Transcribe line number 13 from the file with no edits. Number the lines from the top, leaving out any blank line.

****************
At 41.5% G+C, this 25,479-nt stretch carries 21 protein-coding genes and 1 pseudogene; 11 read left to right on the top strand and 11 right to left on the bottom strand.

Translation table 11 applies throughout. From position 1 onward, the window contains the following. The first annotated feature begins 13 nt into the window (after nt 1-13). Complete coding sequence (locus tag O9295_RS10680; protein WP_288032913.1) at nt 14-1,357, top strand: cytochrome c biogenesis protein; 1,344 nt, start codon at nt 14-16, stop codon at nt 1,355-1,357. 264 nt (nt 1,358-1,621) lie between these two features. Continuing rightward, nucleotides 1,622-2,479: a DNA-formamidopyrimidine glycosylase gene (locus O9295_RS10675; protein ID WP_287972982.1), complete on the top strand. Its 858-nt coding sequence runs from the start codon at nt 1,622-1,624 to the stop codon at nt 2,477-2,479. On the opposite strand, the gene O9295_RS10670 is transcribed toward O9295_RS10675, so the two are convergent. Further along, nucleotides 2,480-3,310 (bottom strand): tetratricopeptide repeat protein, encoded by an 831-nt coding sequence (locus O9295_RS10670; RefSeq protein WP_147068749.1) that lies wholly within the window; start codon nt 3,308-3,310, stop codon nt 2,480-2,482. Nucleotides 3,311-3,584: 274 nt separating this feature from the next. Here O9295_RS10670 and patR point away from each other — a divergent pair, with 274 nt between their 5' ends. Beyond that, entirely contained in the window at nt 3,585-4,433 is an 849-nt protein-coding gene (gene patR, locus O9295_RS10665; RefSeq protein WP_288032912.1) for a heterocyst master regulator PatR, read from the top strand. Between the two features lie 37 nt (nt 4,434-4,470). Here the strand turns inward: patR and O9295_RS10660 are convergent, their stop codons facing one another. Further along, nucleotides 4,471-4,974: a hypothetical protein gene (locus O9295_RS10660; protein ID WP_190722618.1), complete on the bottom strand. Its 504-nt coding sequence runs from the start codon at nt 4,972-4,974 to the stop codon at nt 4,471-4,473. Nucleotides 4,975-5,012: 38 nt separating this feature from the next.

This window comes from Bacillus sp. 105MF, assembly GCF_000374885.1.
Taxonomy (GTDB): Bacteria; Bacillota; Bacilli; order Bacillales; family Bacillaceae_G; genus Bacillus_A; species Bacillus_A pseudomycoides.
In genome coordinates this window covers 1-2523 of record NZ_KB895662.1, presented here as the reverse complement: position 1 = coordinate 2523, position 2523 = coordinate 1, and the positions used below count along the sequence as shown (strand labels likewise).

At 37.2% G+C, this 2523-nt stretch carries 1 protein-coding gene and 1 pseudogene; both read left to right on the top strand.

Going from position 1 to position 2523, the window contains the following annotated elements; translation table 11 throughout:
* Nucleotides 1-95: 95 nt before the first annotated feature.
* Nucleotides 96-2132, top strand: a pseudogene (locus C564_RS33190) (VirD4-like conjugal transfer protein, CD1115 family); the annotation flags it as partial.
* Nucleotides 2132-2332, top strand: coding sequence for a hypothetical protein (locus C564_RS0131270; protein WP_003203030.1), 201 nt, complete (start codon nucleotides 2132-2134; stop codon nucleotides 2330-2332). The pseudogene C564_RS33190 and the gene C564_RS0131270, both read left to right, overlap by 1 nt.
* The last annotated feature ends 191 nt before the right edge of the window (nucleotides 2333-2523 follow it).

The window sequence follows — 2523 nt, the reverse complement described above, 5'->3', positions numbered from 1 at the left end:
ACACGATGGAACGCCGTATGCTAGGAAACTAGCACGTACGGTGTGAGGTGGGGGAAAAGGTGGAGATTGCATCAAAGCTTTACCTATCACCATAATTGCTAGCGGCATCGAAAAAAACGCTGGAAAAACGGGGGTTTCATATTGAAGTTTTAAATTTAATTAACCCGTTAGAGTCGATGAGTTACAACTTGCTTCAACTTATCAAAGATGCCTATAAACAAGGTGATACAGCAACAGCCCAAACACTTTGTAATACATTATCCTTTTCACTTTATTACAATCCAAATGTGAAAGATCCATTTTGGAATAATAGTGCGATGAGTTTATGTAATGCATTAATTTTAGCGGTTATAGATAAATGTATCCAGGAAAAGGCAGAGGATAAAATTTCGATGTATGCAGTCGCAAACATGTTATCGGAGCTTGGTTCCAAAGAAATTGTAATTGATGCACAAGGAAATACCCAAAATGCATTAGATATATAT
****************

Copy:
ACACGATGGAACGCCGTATGCTAGGAAACTAGCACGTACGGTGTGAGGTGGGGGAAAAGGTGGAGATTGCATCAAAGCTTTACCTATCACCATAATTGCTAGCGGCATCGAAAAAAACGCTGGAAAAACGGGGGTTTCATATTGAAGTTTTAAATTTAATTAACCCGTTAGAGTCGATGAGTTACAACTTGCTTCAACTTATCAAAGATGCCTATAAACAAGGTGATACAGCAACAGCCCAAACACTTTGTAATACATTATCCTTTTCACTTTATTACAATCCAAATGTGAAAGATCCATTTTGGAATAATAGTGCGATGAGTTTATGTAATGCATTAATTTTAGCGGTTATAGATAAATGTATCCAGGAAAAGGCAGAGGATAAAATTTCGATGTATGCAGTCGCAAACATGTTATCGGAGCTTGGTTCCAAAGAAATTGTAATTGATGCACAAGGAAATACCCAAAATGCATTAGATATATAT